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Exponential Distribution and median

  1. Apr 2, 2010 #1
    1. The problem statement, all variables and given/known data

    IF X has an exponential distribution with parameter [itex]\lambda[/itex], derive a general expression for the (100p)th percentile of the distribution. Then specialize to obtain the median.

    2. Relevant equations

    [tex]X.exp(\lambda)=\lambda e^{-\lambda x} for x>0[/tex]

    [tex]p=F(\eta (p)) = \int_{-\infty}^{\eta (p)} f(y)dy[/tex]

    3. The attempt at a solution
    First, can I verify that this antiderivative is correct?
    Since F'(X) = f(X) [tex]F(X)=-e^{-\lambda x}[/tex]
    Finding the 100pth percentile is equivalent to finding the cumulative density function (the antiderivative) from 0-->p correct?

    And F(.5) = [itex]\eta[/itex] for the mean...

    I'm really confused on how to set this up and what i'm looking for. Any help would be great.
     
  2. jcsd
  3. Apr 2, 2010 #2

    rock.freak667

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    Homework Helper

    Your limits of integration are correct, you are just missing one term in the expression for P(X≤x)


    [tex]P(X \leq x) = \int _0 ^x \lambda e^{-\lamda t} dt[/tex]


    re-integrate it and you'll see.

    Also I think you want to find the median 'm' such that F(m)=1/2 or in the integral form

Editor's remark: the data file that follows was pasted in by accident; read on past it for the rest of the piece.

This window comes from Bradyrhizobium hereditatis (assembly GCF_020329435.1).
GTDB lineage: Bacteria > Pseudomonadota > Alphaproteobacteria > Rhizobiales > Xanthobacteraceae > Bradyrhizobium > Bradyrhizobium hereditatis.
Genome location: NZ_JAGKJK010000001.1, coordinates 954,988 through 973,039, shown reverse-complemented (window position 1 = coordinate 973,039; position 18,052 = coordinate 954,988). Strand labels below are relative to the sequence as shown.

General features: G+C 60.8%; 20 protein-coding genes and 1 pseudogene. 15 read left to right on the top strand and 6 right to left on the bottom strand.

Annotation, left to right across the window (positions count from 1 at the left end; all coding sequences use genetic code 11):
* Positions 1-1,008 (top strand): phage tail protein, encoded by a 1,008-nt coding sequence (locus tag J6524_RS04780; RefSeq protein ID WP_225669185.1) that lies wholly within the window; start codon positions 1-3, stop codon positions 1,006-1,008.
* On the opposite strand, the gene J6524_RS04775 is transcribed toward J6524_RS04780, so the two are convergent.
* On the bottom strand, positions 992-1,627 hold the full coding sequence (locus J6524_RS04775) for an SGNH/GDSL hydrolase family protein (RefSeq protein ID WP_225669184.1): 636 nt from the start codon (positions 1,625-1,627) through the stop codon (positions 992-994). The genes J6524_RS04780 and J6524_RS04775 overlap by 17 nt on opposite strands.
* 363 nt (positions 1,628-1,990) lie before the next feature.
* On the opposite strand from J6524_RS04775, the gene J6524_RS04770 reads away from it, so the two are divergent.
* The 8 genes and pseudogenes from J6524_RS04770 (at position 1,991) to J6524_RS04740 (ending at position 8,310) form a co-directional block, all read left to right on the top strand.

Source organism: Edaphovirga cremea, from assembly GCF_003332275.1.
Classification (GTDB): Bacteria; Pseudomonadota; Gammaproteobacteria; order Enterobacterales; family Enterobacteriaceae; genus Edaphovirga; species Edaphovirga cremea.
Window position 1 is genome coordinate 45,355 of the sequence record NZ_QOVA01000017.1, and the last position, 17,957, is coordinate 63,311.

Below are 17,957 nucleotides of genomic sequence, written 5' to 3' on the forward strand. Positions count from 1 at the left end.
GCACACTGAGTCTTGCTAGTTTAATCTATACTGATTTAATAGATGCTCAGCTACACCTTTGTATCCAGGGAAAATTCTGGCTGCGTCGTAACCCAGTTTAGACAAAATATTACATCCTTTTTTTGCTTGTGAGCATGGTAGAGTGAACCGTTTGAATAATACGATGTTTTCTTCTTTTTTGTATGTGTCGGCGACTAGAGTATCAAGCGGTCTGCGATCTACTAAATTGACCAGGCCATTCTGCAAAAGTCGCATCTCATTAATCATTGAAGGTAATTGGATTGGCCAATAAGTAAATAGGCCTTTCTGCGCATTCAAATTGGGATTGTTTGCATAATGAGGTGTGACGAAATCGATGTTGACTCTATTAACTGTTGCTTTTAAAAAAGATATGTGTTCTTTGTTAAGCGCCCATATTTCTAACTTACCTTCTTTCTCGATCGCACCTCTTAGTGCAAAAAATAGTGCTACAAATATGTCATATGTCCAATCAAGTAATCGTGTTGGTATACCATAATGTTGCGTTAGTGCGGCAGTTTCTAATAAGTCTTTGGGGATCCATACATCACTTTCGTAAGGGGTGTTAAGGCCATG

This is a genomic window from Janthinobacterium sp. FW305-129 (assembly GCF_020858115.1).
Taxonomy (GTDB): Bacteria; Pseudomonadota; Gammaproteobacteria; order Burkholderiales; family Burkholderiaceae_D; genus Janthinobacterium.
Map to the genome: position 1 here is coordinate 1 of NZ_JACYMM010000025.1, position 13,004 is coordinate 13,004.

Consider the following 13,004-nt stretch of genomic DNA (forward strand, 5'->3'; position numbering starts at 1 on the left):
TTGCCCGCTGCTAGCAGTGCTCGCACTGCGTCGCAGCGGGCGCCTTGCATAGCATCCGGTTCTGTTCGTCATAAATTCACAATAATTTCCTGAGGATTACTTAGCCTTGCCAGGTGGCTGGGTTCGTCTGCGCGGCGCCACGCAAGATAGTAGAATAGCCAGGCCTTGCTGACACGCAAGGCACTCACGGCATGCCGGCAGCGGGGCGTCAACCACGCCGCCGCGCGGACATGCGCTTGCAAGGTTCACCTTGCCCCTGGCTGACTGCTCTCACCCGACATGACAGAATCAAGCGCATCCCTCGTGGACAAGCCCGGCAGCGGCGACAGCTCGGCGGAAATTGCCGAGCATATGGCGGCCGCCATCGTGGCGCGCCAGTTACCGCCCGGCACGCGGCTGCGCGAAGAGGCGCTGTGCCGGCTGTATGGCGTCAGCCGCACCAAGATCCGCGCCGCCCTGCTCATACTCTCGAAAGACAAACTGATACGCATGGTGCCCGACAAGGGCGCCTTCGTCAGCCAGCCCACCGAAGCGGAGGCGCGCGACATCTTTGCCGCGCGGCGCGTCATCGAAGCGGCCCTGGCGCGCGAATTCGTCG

[tex]\int _0 ^m \lambda e^{-\lamda t} dt =1/2[/tex]
     
  4. Apr 2, 2010 #3
    I don't follow at all. Can you try to explain it to me in english rather than math? I'm not a math major and the language confuses me more than anything else.
     
  5. Apr 2, 2010 #4
    When you write cumulative density function you probably mean cumulative distribution function. As far as I know cumulative density function has no meaning in probability theory and Wikipedia writes:
    However from you usage it seems clear that you intend for it to be cumulative distribution function (cdf).

    This is the right antiderivative for non-negative numbers however it may not be exactly the one you're looking for (remember there are infinitely many that can be obtained by adding constants). Remember that f(x)=0 for x<0 so the antiderivative is 0 if x < 0.
    [tex]G(x) = \begin{cases} -e^{-\lambda x} & 0 \leq x \\ 0 & x < 0 \end{cases}[/tex]
    is probably what you meant.

    Now as you wrote earlier the cdf is:
    [tex]F(x) = \int_{-\infty}^x f(y) dy = G(x) - \lim_{y \to -\infty}G(y)[/tex]
    It's not enough for it be an antiderivative of f(y), it must be the right one (given by the equation above).
    From that you should be able to compute the correct cdf (and it's not equal to G(x)).

    I'm not sure exactly what finding the cdf from 0->p means, but I don't think it's the right idea. By definition we say that a value x is the 100pth percentile if F(x)=p. Thus you need to solve this equation for x to find an expression for the 100pth percentile.

    The mean is just a fancy word for the 50th percentile. That is we call m the mean if F(m)=.5
     
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